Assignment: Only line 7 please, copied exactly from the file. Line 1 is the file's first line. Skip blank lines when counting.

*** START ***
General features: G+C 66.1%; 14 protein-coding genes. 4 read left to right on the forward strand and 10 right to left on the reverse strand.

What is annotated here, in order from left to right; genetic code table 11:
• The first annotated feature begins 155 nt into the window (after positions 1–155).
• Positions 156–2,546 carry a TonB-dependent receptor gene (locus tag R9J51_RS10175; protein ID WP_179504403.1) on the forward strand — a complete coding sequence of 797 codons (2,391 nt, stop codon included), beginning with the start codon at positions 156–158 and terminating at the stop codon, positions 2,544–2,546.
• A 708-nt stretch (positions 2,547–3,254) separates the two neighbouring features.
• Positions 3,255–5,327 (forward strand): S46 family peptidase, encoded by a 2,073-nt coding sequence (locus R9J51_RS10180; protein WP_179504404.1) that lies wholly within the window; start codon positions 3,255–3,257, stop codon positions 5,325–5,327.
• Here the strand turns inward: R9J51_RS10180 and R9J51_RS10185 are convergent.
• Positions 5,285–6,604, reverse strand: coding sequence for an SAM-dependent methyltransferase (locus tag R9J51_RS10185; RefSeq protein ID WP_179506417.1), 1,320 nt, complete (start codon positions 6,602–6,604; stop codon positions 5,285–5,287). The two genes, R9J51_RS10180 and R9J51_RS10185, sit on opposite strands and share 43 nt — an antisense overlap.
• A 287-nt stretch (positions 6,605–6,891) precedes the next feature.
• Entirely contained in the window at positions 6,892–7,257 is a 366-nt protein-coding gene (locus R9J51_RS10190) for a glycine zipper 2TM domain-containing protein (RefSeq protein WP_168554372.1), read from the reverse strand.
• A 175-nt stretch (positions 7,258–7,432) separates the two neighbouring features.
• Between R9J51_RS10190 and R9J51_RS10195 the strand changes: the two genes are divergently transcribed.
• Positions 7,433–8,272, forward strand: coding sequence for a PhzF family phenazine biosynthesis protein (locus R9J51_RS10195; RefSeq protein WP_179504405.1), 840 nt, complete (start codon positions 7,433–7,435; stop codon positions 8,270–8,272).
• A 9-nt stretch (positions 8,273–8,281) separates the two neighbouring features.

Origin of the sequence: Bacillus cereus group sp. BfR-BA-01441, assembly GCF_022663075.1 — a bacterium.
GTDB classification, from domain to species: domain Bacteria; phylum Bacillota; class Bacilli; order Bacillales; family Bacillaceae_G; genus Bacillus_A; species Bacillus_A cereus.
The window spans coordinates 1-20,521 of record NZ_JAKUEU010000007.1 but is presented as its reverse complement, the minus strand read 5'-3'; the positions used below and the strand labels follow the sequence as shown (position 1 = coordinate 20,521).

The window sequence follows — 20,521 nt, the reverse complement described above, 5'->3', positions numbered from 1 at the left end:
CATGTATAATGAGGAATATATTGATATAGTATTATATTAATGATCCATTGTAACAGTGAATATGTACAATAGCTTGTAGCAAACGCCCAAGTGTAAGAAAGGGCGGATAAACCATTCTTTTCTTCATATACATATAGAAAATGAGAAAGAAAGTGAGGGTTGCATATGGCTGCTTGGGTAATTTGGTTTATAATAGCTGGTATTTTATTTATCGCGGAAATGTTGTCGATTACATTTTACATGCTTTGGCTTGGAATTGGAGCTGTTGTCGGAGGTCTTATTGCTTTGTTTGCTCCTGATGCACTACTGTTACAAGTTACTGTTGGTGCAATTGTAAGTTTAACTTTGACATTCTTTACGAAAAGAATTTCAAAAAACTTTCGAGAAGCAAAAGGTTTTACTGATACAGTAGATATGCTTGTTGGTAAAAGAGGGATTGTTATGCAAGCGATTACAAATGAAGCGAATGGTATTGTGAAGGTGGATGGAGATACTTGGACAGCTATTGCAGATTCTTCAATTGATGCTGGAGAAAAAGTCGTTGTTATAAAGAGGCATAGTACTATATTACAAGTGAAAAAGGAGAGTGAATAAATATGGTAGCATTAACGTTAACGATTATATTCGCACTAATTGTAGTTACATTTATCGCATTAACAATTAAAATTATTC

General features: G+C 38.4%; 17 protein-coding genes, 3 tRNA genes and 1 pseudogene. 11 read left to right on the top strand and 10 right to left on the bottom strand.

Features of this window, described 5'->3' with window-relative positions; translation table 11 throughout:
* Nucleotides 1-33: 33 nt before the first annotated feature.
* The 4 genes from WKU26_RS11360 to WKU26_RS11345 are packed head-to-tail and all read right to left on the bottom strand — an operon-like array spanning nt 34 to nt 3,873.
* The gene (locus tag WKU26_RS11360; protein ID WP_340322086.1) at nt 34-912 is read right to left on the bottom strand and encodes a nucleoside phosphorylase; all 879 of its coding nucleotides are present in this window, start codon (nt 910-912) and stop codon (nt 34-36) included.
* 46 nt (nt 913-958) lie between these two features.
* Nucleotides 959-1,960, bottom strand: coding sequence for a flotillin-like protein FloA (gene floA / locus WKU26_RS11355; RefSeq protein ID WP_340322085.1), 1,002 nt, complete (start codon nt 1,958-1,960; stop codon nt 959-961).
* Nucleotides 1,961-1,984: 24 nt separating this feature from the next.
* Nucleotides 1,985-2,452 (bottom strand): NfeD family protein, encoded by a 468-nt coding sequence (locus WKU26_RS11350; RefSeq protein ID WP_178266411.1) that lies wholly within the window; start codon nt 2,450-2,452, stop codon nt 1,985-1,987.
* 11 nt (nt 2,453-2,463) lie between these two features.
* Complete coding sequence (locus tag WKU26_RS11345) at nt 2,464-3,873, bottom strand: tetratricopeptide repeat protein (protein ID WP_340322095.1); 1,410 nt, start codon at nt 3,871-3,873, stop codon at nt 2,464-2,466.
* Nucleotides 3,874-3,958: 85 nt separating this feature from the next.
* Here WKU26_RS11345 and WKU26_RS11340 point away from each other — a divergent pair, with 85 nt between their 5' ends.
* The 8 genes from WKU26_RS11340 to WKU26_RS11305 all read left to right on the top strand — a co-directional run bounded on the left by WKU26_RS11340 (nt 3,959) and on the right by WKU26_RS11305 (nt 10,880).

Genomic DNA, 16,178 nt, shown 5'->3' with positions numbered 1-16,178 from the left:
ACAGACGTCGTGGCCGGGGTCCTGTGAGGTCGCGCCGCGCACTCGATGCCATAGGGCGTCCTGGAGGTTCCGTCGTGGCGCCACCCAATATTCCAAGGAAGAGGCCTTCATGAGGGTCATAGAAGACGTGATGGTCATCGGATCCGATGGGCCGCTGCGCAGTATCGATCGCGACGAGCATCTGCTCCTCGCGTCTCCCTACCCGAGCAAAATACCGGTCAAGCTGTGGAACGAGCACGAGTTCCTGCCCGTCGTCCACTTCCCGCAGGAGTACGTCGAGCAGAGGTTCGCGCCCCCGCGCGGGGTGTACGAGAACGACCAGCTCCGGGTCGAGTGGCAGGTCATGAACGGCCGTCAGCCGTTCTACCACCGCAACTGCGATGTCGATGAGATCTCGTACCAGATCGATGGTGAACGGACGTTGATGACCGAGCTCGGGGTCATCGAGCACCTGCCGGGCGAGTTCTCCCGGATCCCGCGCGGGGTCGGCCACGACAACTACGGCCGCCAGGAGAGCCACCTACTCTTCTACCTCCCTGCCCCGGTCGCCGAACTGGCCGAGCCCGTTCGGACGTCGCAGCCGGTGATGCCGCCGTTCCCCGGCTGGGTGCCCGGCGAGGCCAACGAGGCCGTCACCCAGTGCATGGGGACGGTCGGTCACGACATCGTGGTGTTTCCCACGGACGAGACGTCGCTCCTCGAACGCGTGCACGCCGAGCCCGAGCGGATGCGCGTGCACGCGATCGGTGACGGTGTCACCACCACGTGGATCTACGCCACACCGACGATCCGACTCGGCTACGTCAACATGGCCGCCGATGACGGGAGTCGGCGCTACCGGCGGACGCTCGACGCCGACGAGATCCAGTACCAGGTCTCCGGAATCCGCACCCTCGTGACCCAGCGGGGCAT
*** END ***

• Here the strand turns inward: R9J51_RS10180 and R9J51_RS10185 are convergent.